I am excited to be the student this week. As you know, I am usually the teacher. At heart, I have always been a student and absolutely love to learn. I enjoy attending our industry event because I learn new trends and how they will impact me, our industry and businesses in general. I am exposed to hundreds of ideas and meet interesting people from around the world.

     

    In perusing the more than 300+ sessions, I noticed a several themes/trends. Here are two that intrigue me and should interest you.

     

    • Thriving in a disruptive workplace. One write up says: To thrive in a disruptive and accelerating world, you must develop a crucial new survival capability. Conscious leadership is the capacity to evolve and change. The obsession with being the smartest person in the room doesn’t work anymore. Being conscious is your key for adapting and thriving in a changing world. Using your conscious mind as an asset is a new way to think and feel—a new way to stand out from the crowd.

     

    • The ability to think and be creative. One of the session write-ups says: Many of our current systems train us to function: We learn the routine. We master the process. The problem? We have lost the ability to think critically, to be creative, and to contemplate ideas of the unknown. Standards, procedures, technology, and incessant demand for short-term results over long-term planning dominate our lives and plans. But the losers have become the long-term health of employees and organizations. When you think, you grow. When you grow, you learn. When you learn, you thrive.

     

    I plan to do some Facebook Lives from the conference and share some key learning points so check out our Office Dynamics Facebook page.

     

    Wishing you a great week of learning as well.

     

    joan_burge_signature

    Joan Burge
    Founder & CEO

     

    The post Forever A Student appeared first on Office Dynamics.

     
  • feedwordpress 20:00:19 on 2018/05/01 Permalink
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    Before You Retaliate 

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    Before you retaliate

    It’s almost instinctive to yell back or to be offended at someone who is yelling at you—be it a co-worker or a manager. But yelling back or arguing accomplishes little. It can destroy a business relationship and certainly dims your professional image. So before you respond to a verbal attack, keep these things in mind.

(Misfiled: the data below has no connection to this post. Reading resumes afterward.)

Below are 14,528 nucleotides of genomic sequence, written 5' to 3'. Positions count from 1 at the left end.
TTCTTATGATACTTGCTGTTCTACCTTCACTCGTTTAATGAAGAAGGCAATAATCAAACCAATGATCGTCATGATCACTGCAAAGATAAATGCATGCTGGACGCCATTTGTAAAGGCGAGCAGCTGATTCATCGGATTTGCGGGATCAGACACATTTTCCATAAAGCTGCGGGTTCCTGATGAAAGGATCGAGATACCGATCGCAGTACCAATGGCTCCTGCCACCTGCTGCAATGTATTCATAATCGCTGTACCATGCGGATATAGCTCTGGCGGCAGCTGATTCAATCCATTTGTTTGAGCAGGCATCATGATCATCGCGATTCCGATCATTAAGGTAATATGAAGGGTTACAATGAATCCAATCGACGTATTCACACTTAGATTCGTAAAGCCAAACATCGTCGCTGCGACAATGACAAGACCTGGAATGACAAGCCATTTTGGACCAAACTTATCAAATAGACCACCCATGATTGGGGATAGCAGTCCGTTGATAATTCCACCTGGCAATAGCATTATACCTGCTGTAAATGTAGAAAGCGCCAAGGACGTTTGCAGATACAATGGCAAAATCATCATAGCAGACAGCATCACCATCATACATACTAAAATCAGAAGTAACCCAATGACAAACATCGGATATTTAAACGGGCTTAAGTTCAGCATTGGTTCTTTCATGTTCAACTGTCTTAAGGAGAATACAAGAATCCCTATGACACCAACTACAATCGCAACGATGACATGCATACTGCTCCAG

• Figure out what’s really going on. In each of the following cases, compassion—not retaliation—is in order.
    • Every one is liable to blow up during a rough day at work. If the person yelling at you isn’t known as a chronic jerk, then consider that the source of the blow-up could stem other reasons and not personal.
    • Consider that some people are just socially inept and know no other way to communicate.
    • Then, there are some people who crave the attention and know that yelling or being aggressive is one way to get it.
    • Listen before you leap to conclusions. Assume first that what a person is saying is true. More often than not, we tend to start making a list of what’s wrong with a person and miss the opportunity to really find out what’s at issue. At that point, no one is listening to what the other is saying.
    • Stay neutral. Instead of adding fuel to the argument by yelling back, deflect the hostilities. Don’t walk away. Instead, demonstrate a neutral position. Answer in a calm, steady voice or give an inane answer. It usually stops an argument cold.
    • And don’t handle this via email. Take advantage of a Human Moment.

    Forgiving is not forgetting; it’s letting of go of anger and hurt and moving on. Take time. It’s not easy to forgive with both your head and heart.

    – Joan Burge

    The post Before You Retaliate appeared first on Office Dynamics.

     
  • feedwordpress 15:30:49 on 2018/04/30 Permalink
    Tags: , , , , , , , , Problem Solving, , ,   

    5 Ways to Be a Value-Added Employee 

     

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    I’m not sure if you know that 80% of my work is onsite training for administrative office professionals so I do a lot of traveling, in fact, 100% of my clients are out of state. From this point forward, I will be traveling extensively through September.

    While traveling gets old after a while and is tiring, I love what I learn when I go on site into an organization. I see employees in action in their environments. I meet executives and have great discussions. Observing administrative professionals at work is one of my greatest moments. When I’m facilitating a full-day workshop for assistant or executives about maximizing their assistant’s time, I experience several aha moments. I’ve been doing this for 28 years and I never grow weary of learning, experiencing, and coming home feeling rewarded!